India Proposes Chinese-Style Internet Censorship

Personal privacy seems to be dying in India as the country moves to increased censorship by the government. Sadly, this trend is occurring worldwide, including here.

According to an article by Vindu Goel in the New York Times:

“India’s government has proposed giving itself vast new powers to suppress internet content, igniting a heated battle with global technology giants and prompting comparisons to censorship in China.

“Under the proposed rules, Indian officials could demand that Facebook, Google, Twitter, TikTok and others remove posts or videos that they [the government censors] deem libelous, invasive of privacy, hateful or deceptive. Internet companies would also have to build automated screening tools to block Indians from seeing “unlawful information or content.”

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Database Shows Information on School Shootings in US

Two postgraduate students in California have put together an unusual database. It has information on every school shooting in the U.S. over the past 50 years.

One of the database creators, David Riedman, says his site allows you to search 16 different categories, ranging from suicides to fights. He calls his database a good tool for school administrators building budgets and making plans for school security.

You can learn more in a video on the WIVB-TV web site at: http://bit.ly/2OhNrCl.

How to use Zello, the Walkie-Talkie App people are Downloading Ahead of Hurricane Florence

If Hurricane Florence is coming to your area, you need to download Zello in your smartphone. Details may be found in an article by Avery Hartmans in the Business Insider web site at: https://read.bi/2OgeBFG.

Also, see the earlier articles about Zello published here in the PrivacyBlog by starting at: https://privacyblog.com/?s=zello.

Top Voting Machine Vendor Admits It Installed Remote-Access Software on Systems Sold to States

“The privacy of the voting booth?” There’s not much privacy there.

The nation’s top voting machine maker has admitted in a letter to a federal lawmaker that the company installed remote-access software on election-management systems it sold over a period of six years, raising questions about the security of those systems and the integrity of elections that were conducted with them. In a letter sent to Sen. Ron Wyden (D-OR) in April and obtained recently by Motherboard, Election Systems and Software acknowledged that it had “provided pcAnywhere remote connection software … to a small number of customers between 2000 and 2006,” which was installed on the election-management system ES&S sold them.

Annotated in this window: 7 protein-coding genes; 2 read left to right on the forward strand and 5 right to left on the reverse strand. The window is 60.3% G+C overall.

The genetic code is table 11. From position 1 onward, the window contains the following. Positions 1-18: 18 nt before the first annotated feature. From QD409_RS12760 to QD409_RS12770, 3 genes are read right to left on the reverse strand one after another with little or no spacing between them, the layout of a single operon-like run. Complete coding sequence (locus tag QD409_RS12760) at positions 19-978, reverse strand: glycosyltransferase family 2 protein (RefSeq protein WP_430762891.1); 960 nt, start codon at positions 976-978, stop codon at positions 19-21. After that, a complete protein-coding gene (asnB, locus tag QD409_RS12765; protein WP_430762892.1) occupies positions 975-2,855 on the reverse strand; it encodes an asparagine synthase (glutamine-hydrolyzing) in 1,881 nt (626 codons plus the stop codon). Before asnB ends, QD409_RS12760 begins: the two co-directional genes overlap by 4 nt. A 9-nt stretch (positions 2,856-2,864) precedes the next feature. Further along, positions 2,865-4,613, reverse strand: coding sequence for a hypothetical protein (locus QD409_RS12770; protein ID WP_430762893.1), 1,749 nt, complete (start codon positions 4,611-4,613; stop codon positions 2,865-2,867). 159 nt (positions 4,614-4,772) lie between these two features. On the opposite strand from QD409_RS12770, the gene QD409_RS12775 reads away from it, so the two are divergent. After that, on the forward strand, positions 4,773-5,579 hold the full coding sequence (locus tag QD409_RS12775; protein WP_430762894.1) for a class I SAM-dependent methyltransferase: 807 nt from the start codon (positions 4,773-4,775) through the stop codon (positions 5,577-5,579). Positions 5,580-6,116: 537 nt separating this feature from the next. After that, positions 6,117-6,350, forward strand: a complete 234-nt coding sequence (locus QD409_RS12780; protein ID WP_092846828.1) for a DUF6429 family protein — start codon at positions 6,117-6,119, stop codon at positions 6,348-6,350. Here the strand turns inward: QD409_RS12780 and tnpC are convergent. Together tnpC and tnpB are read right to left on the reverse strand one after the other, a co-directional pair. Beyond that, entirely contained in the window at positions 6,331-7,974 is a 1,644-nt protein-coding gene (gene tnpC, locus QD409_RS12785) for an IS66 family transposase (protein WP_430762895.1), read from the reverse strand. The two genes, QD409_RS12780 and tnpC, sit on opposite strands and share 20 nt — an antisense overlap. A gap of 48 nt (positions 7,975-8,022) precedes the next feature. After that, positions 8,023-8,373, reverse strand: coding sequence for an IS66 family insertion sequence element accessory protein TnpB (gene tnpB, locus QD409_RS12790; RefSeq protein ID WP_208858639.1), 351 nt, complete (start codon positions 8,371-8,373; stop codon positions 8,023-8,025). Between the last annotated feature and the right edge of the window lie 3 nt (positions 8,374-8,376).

Even worse, the company previously lied about the capability to remotely access election-management systems.

A few details and links to the various references mentioned may be found in the Slashdot web site.

Comcast Starts Throttling Mobile Video, Will Charge Extra for HD Streams

Well, that didn’t take long! Net neutrality was killed by the FCC only a few weeks ago and now one company has already raised its prices and will slow any streaming videos from its competitors.

Are you surprised at what the bureaucrats and politicians provided for you?

The sad details may be found in an article by Jon Brodkin in the ArsTechnica web site at: http://bit.ly/2KsoJNH.

Voices of Millions of UK Taxpayers Stored By HMRC

The voices of millions of taxpayers have been analyzed and stored by HM Revenue and Customs (HMRC) without consent, privacy campaigners say. Big Brother Watch says HMRC’s Voice ID system has collected 5.1 million audio signatures and accuses the department of creating “biometric ID cards by the back door.” The Voice ID scheme, which was launched last year, asks callers to repeat the phrase “my voice is my password” to register. Once this task is complete, they can use the phrase to confirm their identity when managing their taxes.

Details may be found at https://www.bbc.com/news/technology-44601468.